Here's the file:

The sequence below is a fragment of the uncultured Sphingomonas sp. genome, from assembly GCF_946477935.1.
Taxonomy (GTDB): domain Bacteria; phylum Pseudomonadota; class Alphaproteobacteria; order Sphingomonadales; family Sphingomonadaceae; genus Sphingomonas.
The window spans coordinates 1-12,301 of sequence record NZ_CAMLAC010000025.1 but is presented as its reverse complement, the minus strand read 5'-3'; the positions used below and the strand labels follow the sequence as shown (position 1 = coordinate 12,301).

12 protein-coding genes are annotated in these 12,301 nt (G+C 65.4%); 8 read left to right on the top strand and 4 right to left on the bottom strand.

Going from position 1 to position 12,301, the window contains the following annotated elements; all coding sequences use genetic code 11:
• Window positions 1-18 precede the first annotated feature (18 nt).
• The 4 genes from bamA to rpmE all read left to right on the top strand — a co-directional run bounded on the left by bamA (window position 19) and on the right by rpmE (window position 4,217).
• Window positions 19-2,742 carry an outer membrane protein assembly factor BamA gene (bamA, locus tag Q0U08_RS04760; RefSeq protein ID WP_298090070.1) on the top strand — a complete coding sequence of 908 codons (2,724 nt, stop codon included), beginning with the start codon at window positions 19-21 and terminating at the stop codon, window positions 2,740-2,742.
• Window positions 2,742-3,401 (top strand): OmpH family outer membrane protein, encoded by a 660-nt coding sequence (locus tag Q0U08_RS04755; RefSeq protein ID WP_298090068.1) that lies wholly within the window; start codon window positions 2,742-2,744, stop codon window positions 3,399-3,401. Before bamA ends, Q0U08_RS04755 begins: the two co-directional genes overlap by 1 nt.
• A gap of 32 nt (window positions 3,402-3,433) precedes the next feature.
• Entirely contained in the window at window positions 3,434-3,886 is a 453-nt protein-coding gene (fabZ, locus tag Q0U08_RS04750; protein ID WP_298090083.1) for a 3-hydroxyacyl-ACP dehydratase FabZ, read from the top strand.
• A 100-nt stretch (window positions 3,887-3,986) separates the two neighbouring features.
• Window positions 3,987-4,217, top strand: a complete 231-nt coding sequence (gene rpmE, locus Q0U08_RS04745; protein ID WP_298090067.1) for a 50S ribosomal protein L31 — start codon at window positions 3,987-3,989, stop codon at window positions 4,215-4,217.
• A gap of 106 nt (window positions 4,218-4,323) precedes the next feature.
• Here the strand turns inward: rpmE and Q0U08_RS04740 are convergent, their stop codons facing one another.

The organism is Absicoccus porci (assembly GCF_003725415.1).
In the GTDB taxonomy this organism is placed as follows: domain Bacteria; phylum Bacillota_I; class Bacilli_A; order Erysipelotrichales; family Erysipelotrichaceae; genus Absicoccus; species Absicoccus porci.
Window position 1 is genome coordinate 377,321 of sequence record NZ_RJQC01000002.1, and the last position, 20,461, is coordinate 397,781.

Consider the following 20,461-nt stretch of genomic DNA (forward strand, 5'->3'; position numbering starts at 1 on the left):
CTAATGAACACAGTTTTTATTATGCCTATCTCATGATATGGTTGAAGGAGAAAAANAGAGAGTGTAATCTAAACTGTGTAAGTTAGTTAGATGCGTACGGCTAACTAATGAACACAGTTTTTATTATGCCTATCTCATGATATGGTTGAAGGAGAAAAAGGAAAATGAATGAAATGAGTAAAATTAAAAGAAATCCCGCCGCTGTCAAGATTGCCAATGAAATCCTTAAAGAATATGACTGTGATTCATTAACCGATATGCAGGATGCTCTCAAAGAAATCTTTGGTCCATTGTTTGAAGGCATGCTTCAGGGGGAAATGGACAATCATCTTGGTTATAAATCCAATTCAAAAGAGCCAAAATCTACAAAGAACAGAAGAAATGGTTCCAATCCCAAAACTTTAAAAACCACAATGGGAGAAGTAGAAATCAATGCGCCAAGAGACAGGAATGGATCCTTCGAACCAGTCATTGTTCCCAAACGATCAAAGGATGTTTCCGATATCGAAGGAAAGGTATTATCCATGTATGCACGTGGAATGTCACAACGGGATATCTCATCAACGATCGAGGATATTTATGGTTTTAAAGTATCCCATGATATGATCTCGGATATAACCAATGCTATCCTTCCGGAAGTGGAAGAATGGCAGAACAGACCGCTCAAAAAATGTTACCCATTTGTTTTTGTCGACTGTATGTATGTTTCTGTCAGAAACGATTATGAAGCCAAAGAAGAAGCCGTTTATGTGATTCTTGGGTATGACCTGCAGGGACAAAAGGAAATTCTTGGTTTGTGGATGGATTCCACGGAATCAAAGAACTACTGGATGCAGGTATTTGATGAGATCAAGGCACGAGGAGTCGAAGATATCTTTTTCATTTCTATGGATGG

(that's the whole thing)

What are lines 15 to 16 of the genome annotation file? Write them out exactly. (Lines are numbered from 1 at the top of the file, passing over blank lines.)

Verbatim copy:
• Here the strand turns inward: rpmE and Q0U08_RS04740 are convergent, their stop codons facing one another.

The organism is Absicoccus porci (assembly GCF_003725415.1).